Scorching weather conditions are expected throughout KwaZulu-Natal on Thursday.
The South African Weather Service (Saws) said temperatures are expected to reach a sizzling 40 degrees in Ulundi and 39 degrees in Pietermaritzburg and Ixopo on Thursday.
Temperatures in other KZN town are predicted to range between 30 to 37 degrees.
SA Weather forecaster, Siwe Sikhakhane, said the high temperatures in KZN this week are as a result of high-pressure systems sitting over the eastern parts of the country.
He said temperatures are expected to remain high again on Friday as well and KZN residents can only expect cooler temperatures on Saturday with a high possibility of rainfall.
Heat exhaustion and heatstroke
Dehydration, hyperthermia, heat exhaustion and heatstroke can pose very real threats to people’s health, particularly to vulnerable children and the elderly.
What are hyperthermia, heat exhaustion and heatstroke?
Heat exhaustion and heatstroke are forms of hyperthermia. Sometimes an individual will suffer from heat exhaustion which progresses to heatstroke, while other individuals may develop heatstroke rapidly and without warning.
Heatstroke occurs when the human body’s core temperature increases beyond 40 degrees Celsius. The condition can be fatal if not treated properly and promptly. Heatstroke can cause an individual to go into a coma and suffer organ failure.
Signs and symptoms of heat exhaustion include nausea, headache, vomiting, fatigue, muscle cramps and aches and dizziness.
Preventing hyperthermia, heat exhaustion and heatstroke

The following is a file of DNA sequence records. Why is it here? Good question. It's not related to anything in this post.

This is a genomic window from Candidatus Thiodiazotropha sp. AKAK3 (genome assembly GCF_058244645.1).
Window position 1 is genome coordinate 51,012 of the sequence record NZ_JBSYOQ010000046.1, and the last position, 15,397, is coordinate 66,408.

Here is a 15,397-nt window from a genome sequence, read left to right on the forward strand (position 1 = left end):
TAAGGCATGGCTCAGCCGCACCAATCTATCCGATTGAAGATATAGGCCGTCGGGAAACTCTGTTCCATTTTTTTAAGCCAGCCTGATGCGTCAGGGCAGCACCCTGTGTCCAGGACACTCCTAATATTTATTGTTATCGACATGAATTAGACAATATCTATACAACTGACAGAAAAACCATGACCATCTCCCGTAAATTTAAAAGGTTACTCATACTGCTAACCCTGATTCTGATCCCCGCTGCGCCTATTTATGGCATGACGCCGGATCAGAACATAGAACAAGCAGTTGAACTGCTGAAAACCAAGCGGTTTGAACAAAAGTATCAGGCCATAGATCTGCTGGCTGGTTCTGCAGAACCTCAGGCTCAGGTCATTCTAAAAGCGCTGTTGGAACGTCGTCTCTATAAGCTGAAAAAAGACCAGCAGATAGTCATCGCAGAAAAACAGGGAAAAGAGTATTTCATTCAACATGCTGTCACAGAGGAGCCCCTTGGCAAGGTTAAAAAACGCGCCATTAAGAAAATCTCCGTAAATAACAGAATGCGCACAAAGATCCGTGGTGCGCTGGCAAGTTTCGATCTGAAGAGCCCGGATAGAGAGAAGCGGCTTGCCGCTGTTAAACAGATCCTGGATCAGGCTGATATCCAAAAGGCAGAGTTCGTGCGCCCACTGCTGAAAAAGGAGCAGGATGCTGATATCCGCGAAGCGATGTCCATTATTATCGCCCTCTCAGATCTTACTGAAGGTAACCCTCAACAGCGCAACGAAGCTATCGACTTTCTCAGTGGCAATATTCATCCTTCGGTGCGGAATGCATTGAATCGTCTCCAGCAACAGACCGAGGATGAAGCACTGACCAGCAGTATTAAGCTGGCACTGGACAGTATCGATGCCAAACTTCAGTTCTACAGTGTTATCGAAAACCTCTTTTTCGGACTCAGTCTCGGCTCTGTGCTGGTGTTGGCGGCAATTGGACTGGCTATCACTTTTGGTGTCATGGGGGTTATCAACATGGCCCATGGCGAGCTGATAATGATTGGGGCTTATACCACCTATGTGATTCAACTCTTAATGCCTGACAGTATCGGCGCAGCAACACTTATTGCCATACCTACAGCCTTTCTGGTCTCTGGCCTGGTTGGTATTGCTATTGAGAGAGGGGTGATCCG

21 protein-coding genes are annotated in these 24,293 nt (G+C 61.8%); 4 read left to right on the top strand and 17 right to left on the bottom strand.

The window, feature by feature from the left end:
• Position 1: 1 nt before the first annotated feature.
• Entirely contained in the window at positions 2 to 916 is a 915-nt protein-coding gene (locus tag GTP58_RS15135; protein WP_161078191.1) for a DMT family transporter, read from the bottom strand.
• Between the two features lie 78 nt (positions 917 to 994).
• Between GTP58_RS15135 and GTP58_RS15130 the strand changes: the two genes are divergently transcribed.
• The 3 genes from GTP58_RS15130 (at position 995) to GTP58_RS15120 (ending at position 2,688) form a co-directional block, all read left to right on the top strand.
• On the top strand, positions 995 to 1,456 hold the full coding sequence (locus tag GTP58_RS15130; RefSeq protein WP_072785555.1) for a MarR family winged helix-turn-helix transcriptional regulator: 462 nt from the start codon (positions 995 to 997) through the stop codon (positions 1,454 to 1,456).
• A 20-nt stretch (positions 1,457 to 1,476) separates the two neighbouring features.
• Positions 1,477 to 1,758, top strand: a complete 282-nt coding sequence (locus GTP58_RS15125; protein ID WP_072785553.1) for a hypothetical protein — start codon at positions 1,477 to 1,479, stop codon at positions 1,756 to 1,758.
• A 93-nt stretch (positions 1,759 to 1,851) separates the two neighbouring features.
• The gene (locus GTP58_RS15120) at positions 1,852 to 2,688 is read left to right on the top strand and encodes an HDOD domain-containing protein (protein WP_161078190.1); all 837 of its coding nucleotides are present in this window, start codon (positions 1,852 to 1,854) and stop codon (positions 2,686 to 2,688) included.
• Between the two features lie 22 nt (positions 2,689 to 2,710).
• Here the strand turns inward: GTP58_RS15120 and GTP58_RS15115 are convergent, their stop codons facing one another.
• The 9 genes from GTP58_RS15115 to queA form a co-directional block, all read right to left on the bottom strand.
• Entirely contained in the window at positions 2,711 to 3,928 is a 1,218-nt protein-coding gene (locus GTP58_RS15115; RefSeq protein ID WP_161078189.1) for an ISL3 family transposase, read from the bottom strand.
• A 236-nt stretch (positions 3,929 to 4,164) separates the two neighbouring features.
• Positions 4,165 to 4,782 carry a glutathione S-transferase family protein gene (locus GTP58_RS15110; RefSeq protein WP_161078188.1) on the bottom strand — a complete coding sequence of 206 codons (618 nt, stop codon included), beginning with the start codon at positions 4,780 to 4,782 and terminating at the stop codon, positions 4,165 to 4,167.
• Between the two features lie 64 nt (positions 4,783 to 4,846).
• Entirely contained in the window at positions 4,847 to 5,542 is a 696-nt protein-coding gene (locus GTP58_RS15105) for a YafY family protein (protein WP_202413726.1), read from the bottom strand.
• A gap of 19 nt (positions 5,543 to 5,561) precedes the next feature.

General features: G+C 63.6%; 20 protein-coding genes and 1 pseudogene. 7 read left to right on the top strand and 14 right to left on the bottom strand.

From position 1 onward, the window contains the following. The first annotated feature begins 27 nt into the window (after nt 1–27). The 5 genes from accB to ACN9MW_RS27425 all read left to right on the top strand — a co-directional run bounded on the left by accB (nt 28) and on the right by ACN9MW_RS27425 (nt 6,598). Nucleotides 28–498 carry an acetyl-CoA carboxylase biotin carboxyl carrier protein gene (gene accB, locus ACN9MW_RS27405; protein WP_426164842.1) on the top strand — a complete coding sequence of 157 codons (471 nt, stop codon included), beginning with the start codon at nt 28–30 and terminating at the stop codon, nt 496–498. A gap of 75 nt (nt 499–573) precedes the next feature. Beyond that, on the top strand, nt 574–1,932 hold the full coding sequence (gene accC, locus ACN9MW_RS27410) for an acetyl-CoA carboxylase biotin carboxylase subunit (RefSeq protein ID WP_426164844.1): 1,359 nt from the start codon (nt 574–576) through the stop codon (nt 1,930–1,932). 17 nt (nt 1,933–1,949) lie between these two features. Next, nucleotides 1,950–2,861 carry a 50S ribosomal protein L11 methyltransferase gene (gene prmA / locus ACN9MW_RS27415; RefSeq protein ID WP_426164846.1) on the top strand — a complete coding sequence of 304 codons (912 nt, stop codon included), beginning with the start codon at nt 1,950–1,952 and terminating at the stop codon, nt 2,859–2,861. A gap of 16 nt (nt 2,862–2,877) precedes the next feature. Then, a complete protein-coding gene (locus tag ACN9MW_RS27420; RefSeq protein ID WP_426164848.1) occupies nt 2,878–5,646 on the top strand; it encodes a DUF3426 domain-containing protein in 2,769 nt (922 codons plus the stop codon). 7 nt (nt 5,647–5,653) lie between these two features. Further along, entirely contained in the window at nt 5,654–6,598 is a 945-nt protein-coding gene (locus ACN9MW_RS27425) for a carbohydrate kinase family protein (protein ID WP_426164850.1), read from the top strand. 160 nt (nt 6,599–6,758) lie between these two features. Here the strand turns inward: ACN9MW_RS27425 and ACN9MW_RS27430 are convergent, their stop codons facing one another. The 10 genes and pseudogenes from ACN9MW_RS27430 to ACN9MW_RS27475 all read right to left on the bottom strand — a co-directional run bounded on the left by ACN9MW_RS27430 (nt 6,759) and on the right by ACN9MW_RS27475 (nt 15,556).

Netcare 911 offers the following tips on how to cope during hot weather conditions:
•Try to avoid any strenuous physical activity in the heat or in hot, humid conditions.
•Avoid exposure to the sun in the middle of the day, when the UV intensity is at its most intense.
•Make sure that you stay hydrated by drinking sufficient fluids such as water and sports drinks. However, do not overdo your drinking, as it is also possible to over-hydrate. You should not feel bloated after drinking fluids. Drink small amounts at regular intervals.
•Avoid drinks that may dehydrate you further, such as alcohol, fizzy colas, tea and coffee.
•Wear wrap-around UV protective sunglasses and a wide brimmed sun hat.
•Apply a broad-spectrum sunscreen of sun protection factor (SPF) 15+ liberally on areas of the body not protected by clothing. Reapply frequently.
•Take care to ensure that babies and children are well protected and kept cool.
•Avoid exposure to the sun during pregnancy.
•Avoid excessive exposure to the sun whilst swimming or engaging in other water related activities.
•Check if any medication you are taking may affect your sensitivity to heat.
•Do not leave anyone, especially babies, small children or the elderly in a locked car, not even for a few minutes, as the temperature inside a car can rise to exceptionally high levels within a very short period.
What to do in case of heatstroke
Heatstroke should be treated as a medical emergency and emergency medical services should be contacted if it is suspected that someone is suffering from the condition. It is vital to attempt to get the person’s body temperature down in order to try and prevent the potential for organ damage.